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How do you think that the changes occurring with the Ohio State Medical Board switching to the MBLEx will affect the integrity of our profession? Do you feel that those passing the MBLEx should receive the same limited branch practitioner license that you worked so hard for? Please let me know your thoughts and feelings on this.

Tags: Attention, LMTs, Ohio

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Shannon, I don't know anything about MBLEx. I'm curious to hear your thoughts on this. What concerns do you have?

By report, the MBLEx is easier than the NCETM, which after the Ohio Board Exam was a cakewalk. It does not test at the same level of proficiency, and I think that's the point being made here. I would actually like to see the changes in regulation and wonder where one might get a copy.

Having not seen nor taken the MBLEx, (no practice exam, nor  official study guides have come out yet)  I cannot comment on the level of difficulty of this exam compared to the current State Board exam.  I do know, from a "business" perspective, the MBLEx makes more sense to the state, and also to massage schools.  The current exam costs the state quite a bit of money to administer, and also wreaks havoc with massage school curricula and schedules.  One of the advantages of the MBLEx is that a student no longer has to wait for either June or December, they can take the exam at any time after graduation, or after a failure.  I think the impact this exam change will have on level of proficiency of new massage therapists in the state of Ohio remains to be seen.   My ego likes to hang onto the fact that Ohio has/had one of the toughest massage therapy exams in the country...but, then again, that's just ego.   No written exam can assess the true skill level of this profession....the quality of touch.  I may have aced the exam, but if my manual skills are deficient, I will falter as a massage therapist.  Conversely, if I barely pass the exam, but if my treatment sessions knock it out the park, I am golden.  On a side note, has anyone ever asked you, as a professional, what your exam scores were?? They just want to know if you are licensed....not if you passed with a 98%.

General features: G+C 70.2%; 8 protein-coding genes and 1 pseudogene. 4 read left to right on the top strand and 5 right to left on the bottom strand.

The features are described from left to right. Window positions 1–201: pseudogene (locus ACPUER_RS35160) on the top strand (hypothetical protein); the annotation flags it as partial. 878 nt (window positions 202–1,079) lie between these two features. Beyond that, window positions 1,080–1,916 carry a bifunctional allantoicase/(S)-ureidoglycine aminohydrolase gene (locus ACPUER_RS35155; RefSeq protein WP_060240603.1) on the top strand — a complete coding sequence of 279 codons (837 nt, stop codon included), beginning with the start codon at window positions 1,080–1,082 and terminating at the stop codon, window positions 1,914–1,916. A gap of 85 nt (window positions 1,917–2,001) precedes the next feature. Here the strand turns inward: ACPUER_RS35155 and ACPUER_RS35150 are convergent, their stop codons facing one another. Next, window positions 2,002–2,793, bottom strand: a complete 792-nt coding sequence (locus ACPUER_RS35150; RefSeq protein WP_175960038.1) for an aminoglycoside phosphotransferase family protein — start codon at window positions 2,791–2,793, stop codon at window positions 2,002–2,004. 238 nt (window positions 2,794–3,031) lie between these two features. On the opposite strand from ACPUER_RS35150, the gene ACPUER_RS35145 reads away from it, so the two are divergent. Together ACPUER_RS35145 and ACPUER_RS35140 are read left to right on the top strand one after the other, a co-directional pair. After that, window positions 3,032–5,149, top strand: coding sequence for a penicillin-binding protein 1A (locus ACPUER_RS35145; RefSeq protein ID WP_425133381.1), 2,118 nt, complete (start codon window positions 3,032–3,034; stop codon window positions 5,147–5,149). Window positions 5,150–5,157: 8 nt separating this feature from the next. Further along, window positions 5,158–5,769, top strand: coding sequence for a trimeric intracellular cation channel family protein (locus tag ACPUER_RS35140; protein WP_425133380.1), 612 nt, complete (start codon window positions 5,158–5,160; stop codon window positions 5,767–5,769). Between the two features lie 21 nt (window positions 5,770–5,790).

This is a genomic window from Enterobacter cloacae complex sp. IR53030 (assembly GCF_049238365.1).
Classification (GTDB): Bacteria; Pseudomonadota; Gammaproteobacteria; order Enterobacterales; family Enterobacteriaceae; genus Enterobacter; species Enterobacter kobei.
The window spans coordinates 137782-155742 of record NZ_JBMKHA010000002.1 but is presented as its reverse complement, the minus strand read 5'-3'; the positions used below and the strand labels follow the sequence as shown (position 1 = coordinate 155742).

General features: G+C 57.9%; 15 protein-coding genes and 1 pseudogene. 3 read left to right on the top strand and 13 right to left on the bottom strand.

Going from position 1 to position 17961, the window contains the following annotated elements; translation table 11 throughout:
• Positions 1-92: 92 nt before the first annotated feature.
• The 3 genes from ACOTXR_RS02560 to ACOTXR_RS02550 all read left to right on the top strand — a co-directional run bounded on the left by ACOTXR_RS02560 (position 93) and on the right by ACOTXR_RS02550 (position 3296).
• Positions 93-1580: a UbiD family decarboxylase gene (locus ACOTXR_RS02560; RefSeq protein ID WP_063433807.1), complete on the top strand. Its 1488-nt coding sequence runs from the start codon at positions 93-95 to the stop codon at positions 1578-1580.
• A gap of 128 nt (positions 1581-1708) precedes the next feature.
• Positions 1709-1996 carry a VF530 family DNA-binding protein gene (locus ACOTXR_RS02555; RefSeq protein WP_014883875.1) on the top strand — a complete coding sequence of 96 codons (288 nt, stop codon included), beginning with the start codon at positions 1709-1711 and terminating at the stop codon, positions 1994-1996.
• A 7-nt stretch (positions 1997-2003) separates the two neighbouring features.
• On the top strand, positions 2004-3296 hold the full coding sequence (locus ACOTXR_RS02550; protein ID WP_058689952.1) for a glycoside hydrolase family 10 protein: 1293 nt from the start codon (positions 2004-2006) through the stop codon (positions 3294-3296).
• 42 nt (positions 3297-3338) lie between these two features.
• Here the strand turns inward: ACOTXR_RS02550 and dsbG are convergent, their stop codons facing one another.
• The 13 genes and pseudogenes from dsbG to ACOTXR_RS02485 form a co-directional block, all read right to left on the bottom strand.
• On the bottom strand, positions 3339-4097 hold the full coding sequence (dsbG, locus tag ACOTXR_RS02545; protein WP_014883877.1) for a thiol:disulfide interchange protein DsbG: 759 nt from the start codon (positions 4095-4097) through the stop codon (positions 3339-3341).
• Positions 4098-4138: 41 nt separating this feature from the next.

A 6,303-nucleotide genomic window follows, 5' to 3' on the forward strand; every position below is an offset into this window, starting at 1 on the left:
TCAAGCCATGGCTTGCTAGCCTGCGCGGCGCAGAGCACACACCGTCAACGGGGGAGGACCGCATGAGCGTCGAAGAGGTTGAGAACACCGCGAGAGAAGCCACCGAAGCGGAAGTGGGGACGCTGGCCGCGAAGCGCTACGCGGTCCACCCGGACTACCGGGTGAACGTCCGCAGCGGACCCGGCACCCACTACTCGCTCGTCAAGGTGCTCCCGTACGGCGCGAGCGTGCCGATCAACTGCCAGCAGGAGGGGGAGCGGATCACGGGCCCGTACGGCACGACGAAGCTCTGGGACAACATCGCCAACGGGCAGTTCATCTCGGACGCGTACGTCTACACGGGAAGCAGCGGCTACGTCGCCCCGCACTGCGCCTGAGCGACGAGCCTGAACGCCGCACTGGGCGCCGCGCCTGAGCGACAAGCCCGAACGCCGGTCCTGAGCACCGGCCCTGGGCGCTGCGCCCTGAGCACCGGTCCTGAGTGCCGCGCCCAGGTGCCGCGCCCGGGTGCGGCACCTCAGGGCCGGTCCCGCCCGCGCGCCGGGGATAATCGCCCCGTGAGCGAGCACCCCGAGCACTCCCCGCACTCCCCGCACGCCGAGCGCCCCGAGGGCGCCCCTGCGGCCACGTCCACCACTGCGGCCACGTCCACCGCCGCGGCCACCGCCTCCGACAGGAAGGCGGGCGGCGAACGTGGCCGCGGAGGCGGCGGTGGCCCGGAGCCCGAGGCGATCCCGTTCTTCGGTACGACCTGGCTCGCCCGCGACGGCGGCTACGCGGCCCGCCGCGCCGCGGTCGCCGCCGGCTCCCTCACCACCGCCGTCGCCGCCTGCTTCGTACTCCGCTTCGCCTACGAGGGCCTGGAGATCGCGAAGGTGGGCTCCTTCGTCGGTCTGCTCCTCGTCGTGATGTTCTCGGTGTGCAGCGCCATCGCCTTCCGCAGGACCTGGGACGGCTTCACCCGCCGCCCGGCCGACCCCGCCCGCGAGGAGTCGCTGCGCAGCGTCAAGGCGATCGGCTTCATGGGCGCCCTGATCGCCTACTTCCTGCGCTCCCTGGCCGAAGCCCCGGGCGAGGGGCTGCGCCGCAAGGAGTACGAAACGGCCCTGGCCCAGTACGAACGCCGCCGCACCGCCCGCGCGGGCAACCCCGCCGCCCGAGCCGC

The Ohio exam is known for it's difficulty, but it also assures that the therapist knows the physiologic effects that they are facilitating while they are working on a client. The profession has started to gain respect again in the medical field. It has been a long and slow process. My concerns lie in the fact that the MBLEx is so much easier, some of those that pass have not been able to pass the state boards! You have 3 attempts to take the MBLEx exam. The information online will tell you there are 2 answers you can immediately rule out, so basically you have a 50/50 chance to get a right answer! The critical thinking aspect is out, which is a crucial component in our field! If after the 3rd attempt at the MBLEx you still do not pass, you are then required to take 75 additional hours of education, and then you can try again! There are schools out there that are on probation for state board pass rates but have a 99% pass rate at nationals! What does that tell you? My biggest fear with this prospective change is that we will end up experiencing a ripple effect that is going to reverse the progress we have made in the medical field to this point. We have all worked long and hard to be able to call ourselves an Ohio licensed massage therapist. It is a title I wear with pride and respect! I hope that it continues to stay that way.          

My three cents:

While I found State Boards quite easy to pass, I agree with members of the Board that the use of Kellogg material, 80 years outdated, was holding Ohio massage students back. This is the man who advocated genital mutilation to cure masturbation and yogurt enemas for pretty much every other problem. While his work was revolutionary at the time, massage therapists need to keep up with the century. Much of what we were being taught in school has not been backed up by research, and was not enabling students to apply their knowledge in other states.